Old Serbia: a Geographic and Ethnographic Picture (1912), VI
Updated: Apr 22
By: Jevto Dedijer
Since I had a pretty short time frame in which I had to finish this article, I could not complete a task which I initially had in mind, which is to establish the number of villages, based on reliable sources, which were populated by Serbs in the first half of the XIX century and to compare it to the state of affairs today. In this way it could be established how far west Serb settlements reached and and which areas were Serbian in the first half of the XIX century. I started working on this question, and have so far gathered the following information which I present here with only the most necessary of comments.
Around mid-XIX century Russian consul Gilferding found in Prizren “around 3000 Muslim, 900 Orthodox and 100 Catholic homes and around 12 000 inhabitants of the male sex” (Bosnia, Putevya Zam’tki pisma k A S Gomyakovu. Moscow 1859. p. 2.) According to the aforementioned Turkish statistics the number of residents in Prizren has not increased much in the last 50-60 years and that the numeric proportions between the religions has not changed much.
Around Prizren Gilferding found this number of families. In the real Drim area (“sopstveniy Podrim”) 3000 Albanian and 300 Serb orhtodox houses, in Rahovac 50 Albanian and 100 Serbian houses*, in Sredska area 200 Albanian and 300 Serb houses, in Podgor 1000 houses of Albanian Muslims and around 20 of Albanian Catholics and around 300 Orthodox (Bosnia, p.10). According to this in the Prizren area without the Sirinić villages at the time there as around 1000 houses, which means that in fifty years the number of Serbian houses multiplied only by 143 to one thousand or 14.3% which comes out to 0.28% per year. However the number of Muslim Serbs multiplied significantly. So for example in Rahovac the situation looks as follows after about 50 to 60 years: Orthodox Serbs 141 houses, Muslim Serbs 416 houses; which means that in fifty years Orthodox Serbs only by 41 houses, which comes out to 41% in fifty years or 0.82% per year. However Muslim Serbs, who Gilferding counted as Albanians due to the superficial counting, multiplied at the same time from 50 to 416 houses, that is for 366 houses or by 732%. This would mean that the annual growth of the Muslim population was 14.6% annually! This increase is completely unnatural and it can be explained only by the conversion of great masses of Orthodox Serbs to Islam.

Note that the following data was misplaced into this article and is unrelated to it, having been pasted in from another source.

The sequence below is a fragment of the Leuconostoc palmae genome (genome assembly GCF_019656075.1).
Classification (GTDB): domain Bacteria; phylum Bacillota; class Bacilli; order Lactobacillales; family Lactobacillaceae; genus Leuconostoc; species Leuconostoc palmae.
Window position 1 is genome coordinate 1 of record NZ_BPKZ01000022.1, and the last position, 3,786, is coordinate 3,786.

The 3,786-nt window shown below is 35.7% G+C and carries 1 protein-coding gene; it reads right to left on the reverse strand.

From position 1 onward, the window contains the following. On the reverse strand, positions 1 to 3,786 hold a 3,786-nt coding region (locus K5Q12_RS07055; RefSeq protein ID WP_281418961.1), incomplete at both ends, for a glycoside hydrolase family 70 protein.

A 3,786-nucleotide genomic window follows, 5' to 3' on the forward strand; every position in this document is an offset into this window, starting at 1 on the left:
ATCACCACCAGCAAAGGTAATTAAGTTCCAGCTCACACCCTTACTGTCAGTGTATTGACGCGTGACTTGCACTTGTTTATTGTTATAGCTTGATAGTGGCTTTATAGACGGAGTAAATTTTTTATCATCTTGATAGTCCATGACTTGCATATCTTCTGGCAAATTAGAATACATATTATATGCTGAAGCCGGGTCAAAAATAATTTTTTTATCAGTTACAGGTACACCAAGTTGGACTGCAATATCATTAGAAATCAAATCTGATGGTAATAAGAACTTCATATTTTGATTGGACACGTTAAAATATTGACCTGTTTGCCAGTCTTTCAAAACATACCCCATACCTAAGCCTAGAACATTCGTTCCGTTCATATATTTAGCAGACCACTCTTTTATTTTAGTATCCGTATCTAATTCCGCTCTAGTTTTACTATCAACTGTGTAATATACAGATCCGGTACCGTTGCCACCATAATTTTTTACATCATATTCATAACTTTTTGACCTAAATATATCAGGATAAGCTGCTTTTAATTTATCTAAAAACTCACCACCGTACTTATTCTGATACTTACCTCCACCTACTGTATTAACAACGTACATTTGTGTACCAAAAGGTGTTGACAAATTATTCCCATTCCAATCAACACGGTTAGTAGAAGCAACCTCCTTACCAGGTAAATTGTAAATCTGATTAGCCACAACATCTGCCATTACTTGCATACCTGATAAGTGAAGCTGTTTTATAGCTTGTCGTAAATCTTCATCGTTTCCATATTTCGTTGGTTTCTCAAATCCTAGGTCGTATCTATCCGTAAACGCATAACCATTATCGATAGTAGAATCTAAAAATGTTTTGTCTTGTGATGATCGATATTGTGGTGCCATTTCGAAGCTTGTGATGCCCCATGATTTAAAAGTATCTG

Similarly Gilferding states that the Kosovo villages of Robovci, Vojnovci and Topličani are Christian (Bosnia, pp 21-22). However today in Vojnovci there is not a one Serbian house and there are 38 Albanian ones, in Topličani there are 22 Orthodox Serbian houses, Albanian 16 and 16 muhajir houses (Cvijić, "Основе", III, pp 1177-1178) and in Robovci according to the metropolitan lists there are only 17 Serbian houses.